Papo Vazquez is Coming Back to Philly with His Mighty Pirates Troubadours (Ponte Al Dia)

December 4, 2015


Papo Vazquez is coming back to Philly with his Mighty Pirates Troubadours Latin jazz trombonist and Philly native Papo Vazquez talked to AL DIA News in anticipation of his performance with his Mighty Pirates Troubadours and Argentinian-born folk jazz vocalist Sofia Rei, this Friday, Dec. 5, at the Annenberg Center in West Philly.

The musician, composer and arranger is celebrating his 40-year anniversary of a career that spans jazz, Latin, Afro-Caribbean and classical music and recordings.

His passion for jazz began when he was a teenager and he received two records as a gift, one by J.J. Johnson and the other by John Coltrane. Soon after, he began playing and recording with top artists in the salsa scene like The Fania All-Stars, Celia Cruz, Willie Colon, Eddie Palmieri, Hector Lavoe and Tito Puente.

During the 1980s, he began to experiment with a mixture of jazz and traditional Puerto Rican bomba, and he started his first band, "Bomba Jazz," with the purpose of creating a new variation of contemporary Puerto Rican music.

"My goal ever since has been mostly to record and play original compositions around Puerto Rican culture," Vazquez said.

In 1993 he recorded his first album as a leader: "Pirates & Troubadours - At the Point, Vol. 1," followed by "At The Point, Vol. 2." This project evolved into the Mighty Pirates Troubadours, an Afro-Puerto Rican jazz band.

Vazquez's music is typically categorized as Latin jazz, but he prefers to say its Afro-Caribbean and takes pride in drawing inspiration from Puerto Rican folklore. "It's very different from what the majority of people consider Latin jazz," he said.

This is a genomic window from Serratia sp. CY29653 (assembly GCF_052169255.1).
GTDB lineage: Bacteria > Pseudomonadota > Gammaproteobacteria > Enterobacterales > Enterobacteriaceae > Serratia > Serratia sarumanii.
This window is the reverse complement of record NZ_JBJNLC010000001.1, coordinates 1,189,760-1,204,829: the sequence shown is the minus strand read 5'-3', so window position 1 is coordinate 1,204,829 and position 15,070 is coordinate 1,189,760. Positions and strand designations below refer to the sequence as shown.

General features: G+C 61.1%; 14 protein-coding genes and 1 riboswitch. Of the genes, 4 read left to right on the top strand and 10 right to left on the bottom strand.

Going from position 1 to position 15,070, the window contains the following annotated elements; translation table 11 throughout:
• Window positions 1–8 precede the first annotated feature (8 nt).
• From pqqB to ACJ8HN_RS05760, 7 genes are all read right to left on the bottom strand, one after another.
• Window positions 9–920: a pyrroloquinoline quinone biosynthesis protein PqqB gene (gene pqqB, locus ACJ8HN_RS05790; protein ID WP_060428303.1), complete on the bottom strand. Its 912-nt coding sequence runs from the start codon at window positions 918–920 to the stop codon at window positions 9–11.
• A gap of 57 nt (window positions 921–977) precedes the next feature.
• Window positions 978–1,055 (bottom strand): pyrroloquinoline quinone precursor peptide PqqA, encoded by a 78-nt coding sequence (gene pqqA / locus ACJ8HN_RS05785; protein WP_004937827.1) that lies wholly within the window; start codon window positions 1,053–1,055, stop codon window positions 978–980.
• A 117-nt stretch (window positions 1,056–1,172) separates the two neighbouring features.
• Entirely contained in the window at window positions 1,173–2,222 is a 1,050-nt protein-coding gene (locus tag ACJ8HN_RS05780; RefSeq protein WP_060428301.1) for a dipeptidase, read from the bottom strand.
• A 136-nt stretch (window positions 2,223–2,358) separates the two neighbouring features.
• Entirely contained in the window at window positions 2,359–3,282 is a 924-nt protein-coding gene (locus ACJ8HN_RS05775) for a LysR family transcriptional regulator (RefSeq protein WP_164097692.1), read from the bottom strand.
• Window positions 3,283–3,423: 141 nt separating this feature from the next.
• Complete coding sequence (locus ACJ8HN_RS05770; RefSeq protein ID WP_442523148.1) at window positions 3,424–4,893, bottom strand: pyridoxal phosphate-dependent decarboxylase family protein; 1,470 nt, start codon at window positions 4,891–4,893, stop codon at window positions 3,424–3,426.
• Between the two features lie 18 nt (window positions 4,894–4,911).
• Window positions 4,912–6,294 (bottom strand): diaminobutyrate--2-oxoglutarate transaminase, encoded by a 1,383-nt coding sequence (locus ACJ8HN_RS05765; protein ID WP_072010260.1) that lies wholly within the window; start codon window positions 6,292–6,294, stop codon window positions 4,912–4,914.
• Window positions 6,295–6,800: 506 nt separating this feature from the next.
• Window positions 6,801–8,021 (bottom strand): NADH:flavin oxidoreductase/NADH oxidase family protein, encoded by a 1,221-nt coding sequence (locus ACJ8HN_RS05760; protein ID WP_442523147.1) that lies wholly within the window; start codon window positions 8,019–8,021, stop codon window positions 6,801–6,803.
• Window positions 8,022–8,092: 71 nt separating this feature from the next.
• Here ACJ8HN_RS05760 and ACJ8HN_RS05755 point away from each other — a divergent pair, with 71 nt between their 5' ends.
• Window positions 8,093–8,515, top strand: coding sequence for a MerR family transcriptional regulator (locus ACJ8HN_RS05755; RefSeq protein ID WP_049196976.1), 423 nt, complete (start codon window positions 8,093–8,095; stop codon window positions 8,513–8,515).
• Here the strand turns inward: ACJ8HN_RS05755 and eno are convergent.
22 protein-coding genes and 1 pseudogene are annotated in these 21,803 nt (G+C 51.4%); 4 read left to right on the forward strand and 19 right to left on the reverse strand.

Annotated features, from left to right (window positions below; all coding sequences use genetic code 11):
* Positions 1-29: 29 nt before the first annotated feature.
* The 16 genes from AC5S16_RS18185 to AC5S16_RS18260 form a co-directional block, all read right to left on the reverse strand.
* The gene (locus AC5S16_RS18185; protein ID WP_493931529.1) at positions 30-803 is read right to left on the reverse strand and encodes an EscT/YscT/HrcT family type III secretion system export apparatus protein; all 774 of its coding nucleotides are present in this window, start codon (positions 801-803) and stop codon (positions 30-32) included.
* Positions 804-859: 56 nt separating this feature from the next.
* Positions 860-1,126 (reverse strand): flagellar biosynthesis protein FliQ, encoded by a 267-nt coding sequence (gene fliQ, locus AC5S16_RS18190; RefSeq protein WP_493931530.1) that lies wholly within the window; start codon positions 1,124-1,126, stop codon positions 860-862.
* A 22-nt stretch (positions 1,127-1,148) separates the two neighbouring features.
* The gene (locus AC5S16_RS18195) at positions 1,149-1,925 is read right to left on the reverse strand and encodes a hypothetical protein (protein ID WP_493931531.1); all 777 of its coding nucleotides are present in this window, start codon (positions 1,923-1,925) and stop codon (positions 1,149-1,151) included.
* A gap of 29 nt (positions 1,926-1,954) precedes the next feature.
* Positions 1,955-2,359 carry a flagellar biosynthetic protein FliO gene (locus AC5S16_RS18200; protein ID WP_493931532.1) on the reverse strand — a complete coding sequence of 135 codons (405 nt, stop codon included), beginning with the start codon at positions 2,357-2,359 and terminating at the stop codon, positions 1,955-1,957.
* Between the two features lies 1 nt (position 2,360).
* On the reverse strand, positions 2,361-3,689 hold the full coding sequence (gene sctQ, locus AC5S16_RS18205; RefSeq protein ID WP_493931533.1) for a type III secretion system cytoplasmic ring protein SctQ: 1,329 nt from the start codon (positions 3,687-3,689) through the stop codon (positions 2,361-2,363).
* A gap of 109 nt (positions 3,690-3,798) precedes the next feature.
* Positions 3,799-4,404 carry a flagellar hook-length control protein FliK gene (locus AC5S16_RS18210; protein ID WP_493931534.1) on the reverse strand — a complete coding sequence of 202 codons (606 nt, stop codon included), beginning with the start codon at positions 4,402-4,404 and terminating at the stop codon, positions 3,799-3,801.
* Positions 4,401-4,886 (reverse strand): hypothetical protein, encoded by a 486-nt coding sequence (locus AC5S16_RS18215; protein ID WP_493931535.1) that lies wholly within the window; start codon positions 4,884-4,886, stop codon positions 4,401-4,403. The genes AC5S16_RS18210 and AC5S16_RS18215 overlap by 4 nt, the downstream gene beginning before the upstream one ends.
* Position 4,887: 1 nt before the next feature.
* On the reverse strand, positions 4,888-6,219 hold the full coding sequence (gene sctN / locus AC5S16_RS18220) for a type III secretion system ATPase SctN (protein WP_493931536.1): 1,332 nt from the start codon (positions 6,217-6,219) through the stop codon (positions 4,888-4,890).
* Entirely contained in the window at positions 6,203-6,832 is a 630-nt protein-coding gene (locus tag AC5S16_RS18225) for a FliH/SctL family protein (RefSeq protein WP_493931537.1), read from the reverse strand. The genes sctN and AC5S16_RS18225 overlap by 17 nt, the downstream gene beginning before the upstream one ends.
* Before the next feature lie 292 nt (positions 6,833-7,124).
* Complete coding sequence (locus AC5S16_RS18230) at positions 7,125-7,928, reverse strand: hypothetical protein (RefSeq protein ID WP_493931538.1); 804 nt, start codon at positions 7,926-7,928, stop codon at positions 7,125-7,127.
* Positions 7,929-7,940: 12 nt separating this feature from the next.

In 2007, Vazquez was commissioned to compose new music for the orchestra. The following year, the resulting live record titled "Marooned/Aislado" received a Grammy nomination for Best Latin Jazz Album.

"As a musician, I feel very blessed that I've been able to lead my band for the last 20 years," Vazquez said. He also takes pride in performing in the main jazz festivals around the world, being nominated for the Grammy, and being one of the go-to musicians for the Jazz Lincoln Center when they need an arrangement for the orchestra.

During his presentation in Philadelphia, the Grammy award nominee will play songs from his latest album "Spirit Warrior", released back in February, as well as other numbers from throughout his career.

"People who know me and my music know that when they go to one of my concerts they are going to hear original compositions on the cutting edge," Vazquez said. "It's about pushing the envelope without losing the audience. I like to take them to the edge and then stop."

When asked about the title of the album, he said it was inspired in the "spiritual struggle" he faces as a composer when writing music and "deciding what to put on paper and what is going to come out on the other side."

"Being a musician is a struggle. Life is a struggle. We are all spirit warriors," Vazquez said.

The album features the Mighty Pirates Troubadours and guest musicians Orlando Maraca Valle on flute and Roberto Quintero on percussions, playing a Venezuelan drum, with a Kongo lineage, and a very peculiar name: "culo e puya."

For now, Vazquez has some pretty interesting things in the works, which may be present in his next album. Earlier this year, he was commissioned by Pregones Theatre in the Bronx to take on Johann Sebastian Bach's Goldberg Variations and to create his own variations for a jazz quartet.

Tickets for Vazquez's presentation Dec. 5, at the Annenberg Center in Philadelphia are $20, $35 and $50. For more information, visit Annenberg Center.

Audience provided by Nielsen/NetRatings